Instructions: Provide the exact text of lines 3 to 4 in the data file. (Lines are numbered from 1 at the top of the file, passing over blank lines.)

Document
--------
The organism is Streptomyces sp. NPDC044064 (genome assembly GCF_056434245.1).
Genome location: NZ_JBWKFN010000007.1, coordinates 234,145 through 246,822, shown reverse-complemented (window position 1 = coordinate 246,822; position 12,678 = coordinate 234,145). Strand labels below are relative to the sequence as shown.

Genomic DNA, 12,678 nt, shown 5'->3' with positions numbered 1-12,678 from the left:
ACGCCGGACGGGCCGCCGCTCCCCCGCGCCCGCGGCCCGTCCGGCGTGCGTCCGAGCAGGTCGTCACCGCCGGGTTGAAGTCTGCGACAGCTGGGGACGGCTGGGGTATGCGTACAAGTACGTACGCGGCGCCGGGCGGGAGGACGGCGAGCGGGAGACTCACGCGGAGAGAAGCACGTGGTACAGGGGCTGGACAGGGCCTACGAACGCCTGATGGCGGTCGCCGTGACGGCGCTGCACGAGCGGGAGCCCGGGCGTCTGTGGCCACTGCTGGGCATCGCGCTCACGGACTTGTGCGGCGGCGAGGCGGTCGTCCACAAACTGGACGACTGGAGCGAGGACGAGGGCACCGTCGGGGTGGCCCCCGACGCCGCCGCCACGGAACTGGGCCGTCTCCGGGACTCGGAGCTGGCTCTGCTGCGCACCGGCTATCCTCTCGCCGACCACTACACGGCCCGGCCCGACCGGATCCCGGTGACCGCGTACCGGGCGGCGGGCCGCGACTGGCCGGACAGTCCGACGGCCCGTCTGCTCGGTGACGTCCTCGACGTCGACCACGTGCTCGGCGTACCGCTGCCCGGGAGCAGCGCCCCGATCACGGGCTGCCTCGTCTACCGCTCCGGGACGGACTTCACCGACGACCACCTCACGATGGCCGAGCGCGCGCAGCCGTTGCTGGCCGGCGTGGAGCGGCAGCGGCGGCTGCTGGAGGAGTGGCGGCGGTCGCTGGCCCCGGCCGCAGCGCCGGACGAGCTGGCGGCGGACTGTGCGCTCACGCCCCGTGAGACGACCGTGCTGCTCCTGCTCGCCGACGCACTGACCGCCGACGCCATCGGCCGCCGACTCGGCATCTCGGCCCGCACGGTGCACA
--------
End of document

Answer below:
Genomic DNA, 12,678 nt, shown 5'->3' with positions numbered 1-12,678 from the left:
ACGCCGGACGGGCCGCCGCTCCCCCGCGCCCGCGGCCCGTCCGGCGTGCGTCCGAGCAGGTCGTCACCGCCGGGTTGAAGTCTGCGACAGCTGGGGACGGCTGGGGTATGCGTACAAGTACGTACGCGGCGCCGGGCGGGAGGACGGCGAGCGGGAGACTCACGCGGAGAGAAGCACGTGGTACAGGGGCTGGACAGGGCCTACGAACGCCTGATGGCGGTCGCCGTGACGGCGCTGCACGAGCGGGAGCCCGGGCGTCTGTGGCCACTGCTGGGCATCGCGCTCACGGACTTGTGCGGCGGCGAGGCGGTCGTCCACAAACTGGACGACTGGAGCGAGGACGAGGGCACCGTCGGGGTGGCCCCCGACGCCGCCGCCACGGAACTGGGCCGTCTCCGGGACTCGGAGCTGGCTCTGCTGCGCACCGGCTATCCTCTCGCCGACCACTACACGGCCCGGCCCGACCGGATCCCGGTGACCGCGTACCGGGCGGCGGGCCGCGACTGGCCGGACAGTCCGACGGCCCGTCTGCTCGGTGACGTCCTCGACGTCGACCACGTGCTCGGCGTACCGCTGCCCGGGAGCAGCGCCCCGATCACGGGCTGCCTCGTCTACCGCTCCGGGACGGACTTCACCGACGACCACCTCACGATGGCCGAGCGCGCGCAGCCGTTGCTGGCCGGCGTGGAGCGGCAGCGGCGGCTGCTGGAGGAGTGGCGGCGGTCGCTGGCCCCGGCCGCAGCGCCGGACGAGCTGGCGGCGGACTGTGCGCTCACGCCCCGTGAGACGACCGTGCTGCTCCTGCTCGCCGACGCACTGACCGCCGACGCCATCGGCCGCCGACTCGGCATCTCGGCCCGCACGGTGCACA